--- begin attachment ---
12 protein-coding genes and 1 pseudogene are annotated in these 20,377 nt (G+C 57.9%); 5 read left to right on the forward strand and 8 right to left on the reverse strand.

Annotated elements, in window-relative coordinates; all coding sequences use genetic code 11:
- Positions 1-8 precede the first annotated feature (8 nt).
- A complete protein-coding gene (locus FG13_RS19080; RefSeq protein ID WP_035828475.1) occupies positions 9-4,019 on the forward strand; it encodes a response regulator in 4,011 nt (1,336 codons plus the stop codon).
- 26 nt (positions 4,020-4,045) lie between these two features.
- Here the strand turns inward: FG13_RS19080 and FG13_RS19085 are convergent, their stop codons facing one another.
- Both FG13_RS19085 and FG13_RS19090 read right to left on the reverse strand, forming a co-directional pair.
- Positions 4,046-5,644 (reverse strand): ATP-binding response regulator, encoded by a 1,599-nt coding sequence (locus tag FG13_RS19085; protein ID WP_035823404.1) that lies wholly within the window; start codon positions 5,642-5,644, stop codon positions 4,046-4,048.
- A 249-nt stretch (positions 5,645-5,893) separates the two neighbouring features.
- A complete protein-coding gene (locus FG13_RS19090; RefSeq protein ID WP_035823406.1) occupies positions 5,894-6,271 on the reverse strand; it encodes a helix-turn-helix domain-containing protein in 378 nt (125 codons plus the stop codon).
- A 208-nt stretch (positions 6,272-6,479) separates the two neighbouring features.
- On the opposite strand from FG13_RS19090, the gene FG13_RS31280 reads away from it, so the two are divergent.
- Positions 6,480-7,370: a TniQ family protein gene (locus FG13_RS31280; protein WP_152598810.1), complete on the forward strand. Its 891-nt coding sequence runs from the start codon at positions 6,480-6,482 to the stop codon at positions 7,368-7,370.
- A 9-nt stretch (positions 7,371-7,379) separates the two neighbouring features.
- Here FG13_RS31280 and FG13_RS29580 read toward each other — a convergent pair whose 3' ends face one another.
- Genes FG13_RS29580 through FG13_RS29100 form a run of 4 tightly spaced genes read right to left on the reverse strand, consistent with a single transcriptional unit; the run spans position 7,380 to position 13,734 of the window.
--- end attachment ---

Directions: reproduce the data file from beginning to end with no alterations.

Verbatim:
12 protein-coding genes and 1 pseudogene are annotated in these 20,377 nt (G+C 57.9%); 5 read left to right on the forward strand and 8 right to left on the reverse strand.

Annotated elements, in window-relative coordinates; all coding sequences use genetic code 11:
- Positions 1-8 precede the first annotated feature (8 nt).
- A complete protein-coding gene (locus FG13_RS19080; RefSeq protein ID WP_035828475.1) occupies positions 9-4,019 on the forward strand; it encodes a response regulator in 4,011 nt (1,336 codons plus the stop codon).
- 26 nt (positions 4,020-4,045) lie between these two features.
- Here the strand turns inward: FG13_RS19080 and FG13_RS19085 are convergent, their stop codons facing one another.
- Both FG13_RS19085 and FG13_RS19090 read right to left on the reverse strand, forming a co-directional pair.
- Positions 4,046-5,644 (reverse strand): ATP-binding response regulator, encoded by a 1,599-nt coding sequence (locus tag FG13_RS19085; protein ID WP_035823404.1) that lies wholly within the window; start codon positions 5,642-5,644, stop codon positions 4,046-4,048.
- A 249-nt stretch (positions 5,645-5,893) separates the two neighbouring features.
- A complete protein-coding gene (locus FG13_RS19090; RefSeq protein ID WP_035823406.1) occupies positions 5,894-6,271 on the reverse strand; it encodes a helix-turn-helix domain-containing protein in 378 nt (125 codons plus the stop codon).
- A 208-nt stretch (positions 6,272-6,479) separates the two neighbouring features.
- On the opposite strand from FG13_RS19090, the gene FG13_RS31280 reads away from it, so the two are divergent.
- Positions 6,480-7,370: a TniQ family protein gene (locus FG13_RS31280; protein WP_152598810.1), complete on the forward strand. Its 891-nt coding sequence runs from the start codon at positions 6,480-6,482 to the stop codon at positions 7,368-7,370.
- A 9-nt stretch (positions 7,371-7,379) separates the two neighbouring features.
- Here FG13_RS31280 and FG13_RS29580 read toward each other — a convergent pair whose 3' ends face one another.
- Genes FG13_RS29580 through FG13_RS29100 form a run of 4 tightly spaced genes read right to left on the reverse strand, consistent with a single transcriptional unit; the run spans position 7,380 to position 13,734 of the window.